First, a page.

Tech groups sue Texas over social media censorship law


Two tech trade groups sued Texas on Wednesday to block a new state law punish social media platforms for allegedly censoring people for their political views.

Net Choice and the Computer and Communications Industry Association jointly filed the complaint in Federal Court alleging that House Bill 20 violates the First Amendment by forcing companies to give a platform to speech they don’t want to host.

“State governments cannot force social media – Net Choice and CCIA member companies – to deliver content they don’t want to broadcast,” said Steve DelBianco, President and CEO of Net Choice . “This violates the community standards they use to organize an online content community that is suitable for their advertisers and their audience.”

HB 20 was passed by the Texas Legislature in the Second Special Session and came into effect on September 9.

At the heart of the law is an article that would allow users banned by social media for their political views to sue for their reinstatement. If that person cannot find a private attorney, the Texas Attorney General can sue on their behalf.

The lawsuit argues that platforms have the First Amendment right to retain content and decide whether or not to host specific instances of speech as they see fit. He argues that HB 20 does not prevent censorship, but instead allows the state of Texas to monitor and control online speech.

DelBianco said the law, as drafted, would prevent social media platforms from banning what he called “horrible but legal” speech, to the detriment of underage users.

“YouTube could no longer restrict a video posted by a user that included hateful, racist and sexual content that was totally inappropriate for children,” DelBianco said. “He couldn’t mark it as restricted, even in homes in Texas where parents had voluntarily turned on restricted mode, specifically to protect their children.”

The executive added that there were a number of other cases of sheltered speech that nonetheless violated corporate terms and conditions, including misinformation about the COVID-19 vaccine, anti-Semitism and pornography.

The lawsuit also contends that HB 20 violates the rights of the Fourteenth Amendment to equal protection under law and due process, as well as the commerce clause of the U.S. Constitution, which gives Congress the power to regulate the interstate commerce.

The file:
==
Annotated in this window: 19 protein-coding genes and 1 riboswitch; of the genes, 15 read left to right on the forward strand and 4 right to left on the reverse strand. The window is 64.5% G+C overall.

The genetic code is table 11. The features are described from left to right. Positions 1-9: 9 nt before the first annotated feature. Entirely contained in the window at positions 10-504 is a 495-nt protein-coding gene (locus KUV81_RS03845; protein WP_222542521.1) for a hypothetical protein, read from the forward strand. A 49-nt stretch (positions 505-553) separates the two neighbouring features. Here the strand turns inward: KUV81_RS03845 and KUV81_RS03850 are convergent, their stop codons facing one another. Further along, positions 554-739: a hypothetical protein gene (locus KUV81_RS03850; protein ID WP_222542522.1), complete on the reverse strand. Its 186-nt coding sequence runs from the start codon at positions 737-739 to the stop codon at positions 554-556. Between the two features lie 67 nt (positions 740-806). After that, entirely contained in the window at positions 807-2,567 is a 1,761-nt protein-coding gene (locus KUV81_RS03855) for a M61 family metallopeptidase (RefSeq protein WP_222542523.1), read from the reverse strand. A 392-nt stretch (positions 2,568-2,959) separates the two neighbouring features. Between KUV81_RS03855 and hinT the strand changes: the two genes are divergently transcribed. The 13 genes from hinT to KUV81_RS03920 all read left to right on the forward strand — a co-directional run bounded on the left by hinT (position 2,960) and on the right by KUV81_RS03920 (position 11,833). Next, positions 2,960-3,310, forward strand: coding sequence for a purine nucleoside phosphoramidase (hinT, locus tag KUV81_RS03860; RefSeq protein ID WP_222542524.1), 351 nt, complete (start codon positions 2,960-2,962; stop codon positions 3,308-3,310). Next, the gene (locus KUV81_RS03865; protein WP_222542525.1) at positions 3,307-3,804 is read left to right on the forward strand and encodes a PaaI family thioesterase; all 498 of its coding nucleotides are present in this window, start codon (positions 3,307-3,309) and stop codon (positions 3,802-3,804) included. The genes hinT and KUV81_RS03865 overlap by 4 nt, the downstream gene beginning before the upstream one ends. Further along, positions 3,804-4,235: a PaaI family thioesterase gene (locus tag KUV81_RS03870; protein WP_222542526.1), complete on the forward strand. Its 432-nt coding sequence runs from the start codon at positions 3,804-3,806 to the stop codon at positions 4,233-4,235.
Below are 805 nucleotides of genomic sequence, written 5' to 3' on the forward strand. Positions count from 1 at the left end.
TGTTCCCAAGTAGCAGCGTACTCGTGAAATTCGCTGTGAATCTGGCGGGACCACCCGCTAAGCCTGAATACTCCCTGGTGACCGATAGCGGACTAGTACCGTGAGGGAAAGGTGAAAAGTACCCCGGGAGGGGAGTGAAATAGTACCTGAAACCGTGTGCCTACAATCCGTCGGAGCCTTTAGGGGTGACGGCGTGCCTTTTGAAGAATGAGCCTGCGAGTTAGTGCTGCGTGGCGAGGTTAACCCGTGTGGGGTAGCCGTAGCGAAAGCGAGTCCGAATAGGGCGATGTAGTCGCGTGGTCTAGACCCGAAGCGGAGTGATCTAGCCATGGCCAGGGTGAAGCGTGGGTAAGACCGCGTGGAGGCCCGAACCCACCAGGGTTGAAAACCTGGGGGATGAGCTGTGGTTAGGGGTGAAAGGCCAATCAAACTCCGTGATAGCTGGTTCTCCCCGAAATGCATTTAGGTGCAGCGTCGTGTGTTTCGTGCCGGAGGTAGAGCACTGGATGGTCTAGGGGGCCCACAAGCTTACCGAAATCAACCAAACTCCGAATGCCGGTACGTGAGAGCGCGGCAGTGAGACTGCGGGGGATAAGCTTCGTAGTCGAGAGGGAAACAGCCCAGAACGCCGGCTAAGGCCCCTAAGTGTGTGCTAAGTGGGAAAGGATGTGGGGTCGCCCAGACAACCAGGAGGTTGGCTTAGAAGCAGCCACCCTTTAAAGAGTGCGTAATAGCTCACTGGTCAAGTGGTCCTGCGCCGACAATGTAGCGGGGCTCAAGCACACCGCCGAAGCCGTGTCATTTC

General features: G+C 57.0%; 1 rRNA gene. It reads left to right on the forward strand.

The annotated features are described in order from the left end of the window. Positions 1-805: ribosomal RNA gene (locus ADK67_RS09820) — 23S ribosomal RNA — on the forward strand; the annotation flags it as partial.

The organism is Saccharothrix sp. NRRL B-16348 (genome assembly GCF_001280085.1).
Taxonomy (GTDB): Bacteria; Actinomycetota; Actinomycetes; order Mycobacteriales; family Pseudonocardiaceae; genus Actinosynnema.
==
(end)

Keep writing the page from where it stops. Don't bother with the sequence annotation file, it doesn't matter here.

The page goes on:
“These are arguments you see frequently when a state crosses borders and tries to regulate private sector discourse, and that’s exactly what’s happening here,” CCIA President Matthew Schruers said.

HB 20 adopted largely along partisan lines. Republican lawmakers produced the measure in response to the shutdown of conservative social media accounts by Twitter and Facebook, such as those used by former President Donald Trump. Democrats have accused Republicans of trying to punish companies that have removed Tories from their platforms for legitimate reasons.

The bill’s sponsors, including State Senator Bryan Hughes, R-Mineola, have argued that social media platforms are not the functional equivalent of newspapers and broadcast companies. Rather, they are the equivalent of public carriers, such as cable and telephone service providers, and as such, are subject to regulation to prevent them from discriminating against customers based on their views.

Gov. Greg Abbott announced his support for a precursor to HB 20 in March, arguing that social media companies restricting or banning users because they held conservative views was a violation of free speech.

“Social media sites have become our modern public places where information should be able to flow freely, but social media companies now act as judge and party to determine which views are valid,” Abbott told the ‘era.

This isn’t the first time Net Choice and the CCIA have teamed up to challenge a social media censorship law. In May, the two organizations filed a lawsuit to block a similar law enacted in Florida. A federal judge ruled in favor of the groups, blocking parts of Florida law that violated the First Amendment.

“When the state’s own attorneys cannot explain how the law works or even identify to whom it applies, Florida’s enforcement of the law cannot protect users, creators and advertisers of the law. tidal wave of offensive content and hate speech that would surely follow, ”said Carl Szabo, vice president and legal counsel for Net Choice, following the June ruling.

This story was produced by Houston Public Media.


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